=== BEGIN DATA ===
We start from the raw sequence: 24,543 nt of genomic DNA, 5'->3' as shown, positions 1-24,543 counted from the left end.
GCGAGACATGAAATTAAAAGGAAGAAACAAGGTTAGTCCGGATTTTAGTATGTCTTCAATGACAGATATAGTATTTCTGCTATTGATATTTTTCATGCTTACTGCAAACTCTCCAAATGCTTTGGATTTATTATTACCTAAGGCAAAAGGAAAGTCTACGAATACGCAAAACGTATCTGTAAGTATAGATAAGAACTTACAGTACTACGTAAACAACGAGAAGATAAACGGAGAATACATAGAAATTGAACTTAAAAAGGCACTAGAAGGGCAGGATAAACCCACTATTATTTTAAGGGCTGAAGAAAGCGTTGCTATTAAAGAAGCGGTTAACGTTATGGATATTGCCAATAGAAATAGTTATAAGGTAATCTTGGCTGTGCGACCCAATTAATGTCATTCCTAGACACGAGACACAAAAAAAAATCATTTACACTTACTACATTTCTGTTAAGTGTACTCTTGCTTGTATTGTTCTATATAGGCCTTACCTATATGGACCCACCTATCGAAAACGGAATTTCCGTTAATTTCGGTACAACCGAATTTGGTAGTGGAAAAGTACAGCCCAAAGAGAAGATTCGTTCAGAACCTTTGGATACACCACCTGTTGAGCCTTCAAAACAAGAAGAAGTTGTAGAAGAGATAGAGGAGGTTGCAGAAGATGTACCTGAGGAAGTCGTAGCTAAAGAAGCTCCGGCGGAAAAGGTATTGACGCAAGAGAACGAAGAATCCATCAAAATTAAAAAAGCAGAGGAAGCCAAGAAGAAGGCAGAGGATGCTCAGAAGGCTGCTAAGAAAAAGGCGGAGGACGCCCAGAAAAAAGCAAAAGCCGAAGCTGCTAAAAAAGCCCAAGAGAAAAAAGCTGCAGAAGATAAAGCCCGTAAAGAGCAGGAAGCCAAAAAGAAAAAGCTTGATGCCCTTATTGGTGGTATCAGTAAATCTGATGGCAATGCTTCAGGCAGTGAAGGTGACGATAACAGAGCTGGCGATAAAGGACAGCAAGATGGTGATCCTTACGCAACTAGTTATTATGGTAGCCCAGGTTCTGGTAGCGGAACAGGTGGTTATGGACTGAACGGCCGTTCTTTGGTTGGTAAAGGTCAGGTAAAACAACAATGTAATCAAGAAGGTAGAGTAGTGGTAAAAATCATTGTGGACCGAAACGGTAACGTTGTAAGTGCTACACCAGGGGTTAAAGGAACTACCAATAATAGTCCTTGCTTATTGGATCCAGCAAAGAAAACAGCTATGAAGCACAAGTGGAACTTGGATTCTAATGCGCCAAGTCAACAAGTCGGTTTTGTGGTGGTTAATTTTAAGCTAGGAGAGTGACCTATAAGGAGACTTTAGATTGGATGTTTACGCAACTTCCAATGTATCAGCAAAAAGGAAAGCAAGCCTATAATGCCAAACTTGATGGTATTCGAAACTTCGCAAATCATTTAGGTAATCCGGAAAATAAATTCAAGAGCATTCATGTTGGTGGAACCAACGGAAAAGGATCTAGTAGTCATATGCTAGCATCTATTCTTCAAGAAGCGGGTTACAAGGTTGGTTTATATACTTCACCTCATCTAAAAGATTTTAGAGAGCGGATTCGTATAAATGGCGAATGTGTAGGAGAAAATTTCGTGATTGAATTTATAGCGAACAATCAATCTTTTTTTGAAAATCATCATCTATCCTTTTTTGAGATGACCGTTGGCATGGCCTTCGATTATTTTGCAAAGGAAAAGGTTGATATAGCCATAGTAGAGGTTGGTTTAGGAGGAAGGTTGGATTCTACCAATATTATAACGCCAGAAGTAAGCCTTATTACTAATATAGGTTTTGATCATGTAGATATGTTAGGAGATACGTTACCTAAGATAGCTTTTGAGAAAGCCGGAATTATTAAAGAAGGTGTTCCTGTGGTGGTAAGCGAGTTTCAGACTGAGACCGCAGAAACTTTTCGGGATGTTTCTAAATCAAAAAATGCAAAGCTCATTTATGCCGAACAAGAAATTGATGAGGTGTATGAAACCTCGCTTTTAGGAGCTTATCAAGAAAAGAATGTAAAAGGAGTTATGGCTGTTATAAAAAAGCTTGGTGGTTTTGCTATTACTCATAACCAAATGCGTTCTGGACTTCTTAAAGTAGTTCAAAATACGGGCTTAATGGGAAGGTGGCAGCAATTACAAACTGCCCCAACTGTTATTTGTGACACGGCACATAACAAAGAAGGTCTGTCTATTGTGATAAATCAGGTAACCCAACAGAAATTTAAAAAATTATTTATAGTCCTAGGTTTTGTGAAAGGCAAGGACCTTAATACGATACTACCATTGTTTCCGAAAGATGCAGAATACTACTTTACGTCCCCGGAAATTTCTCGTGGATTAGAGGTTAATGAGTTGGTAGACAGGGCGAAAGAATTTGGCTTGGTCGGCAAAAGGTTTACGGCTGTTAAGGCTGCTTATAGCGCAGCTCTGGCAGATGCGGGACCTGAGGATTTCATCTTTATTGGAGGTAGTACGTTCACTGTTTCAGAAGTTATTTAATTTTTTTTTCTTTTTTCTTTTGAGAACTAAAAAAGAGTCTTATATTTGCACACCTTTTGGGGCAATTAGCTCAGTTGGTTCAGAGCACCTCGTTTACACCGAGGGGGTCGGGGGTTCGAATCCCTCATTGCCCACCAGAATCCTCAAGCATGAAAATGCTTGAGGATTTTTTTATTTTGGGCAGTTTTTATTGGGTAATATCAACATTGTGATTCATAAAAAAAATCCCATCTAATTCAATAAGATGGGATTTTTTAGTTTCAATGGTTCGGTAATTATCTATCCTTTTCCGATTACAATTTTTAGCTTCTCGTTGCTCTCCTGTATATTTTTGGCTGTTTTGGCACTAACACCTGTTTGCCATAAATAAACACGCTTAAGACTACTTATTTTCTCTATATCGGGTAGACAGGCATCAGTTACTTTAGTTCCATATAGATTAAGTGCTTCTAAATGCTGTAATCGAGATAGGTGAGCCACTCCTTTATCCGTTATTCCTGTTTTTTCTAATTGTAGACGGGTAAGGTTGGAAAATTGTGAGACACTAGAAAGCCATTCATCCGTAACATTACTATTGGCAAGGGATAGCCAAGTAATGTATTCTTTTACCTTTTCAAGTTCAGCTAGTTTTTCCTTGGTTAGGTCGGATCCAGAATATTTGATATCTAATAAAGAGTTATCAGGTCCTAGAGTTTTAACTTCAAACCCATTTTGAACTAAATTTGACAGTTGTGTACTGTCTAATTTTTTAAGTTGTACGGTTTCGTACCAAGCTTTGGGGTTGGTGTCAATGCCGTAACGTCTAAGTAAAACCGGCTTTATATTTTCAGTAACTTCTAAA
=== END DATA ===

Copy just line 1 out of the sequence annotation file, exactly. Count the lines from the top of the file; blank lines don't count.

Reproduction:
We start from the raw sequence: 24,543 nt of genomic DNA, 5'->3' as shown, positions 1-24,543 counted from the left end.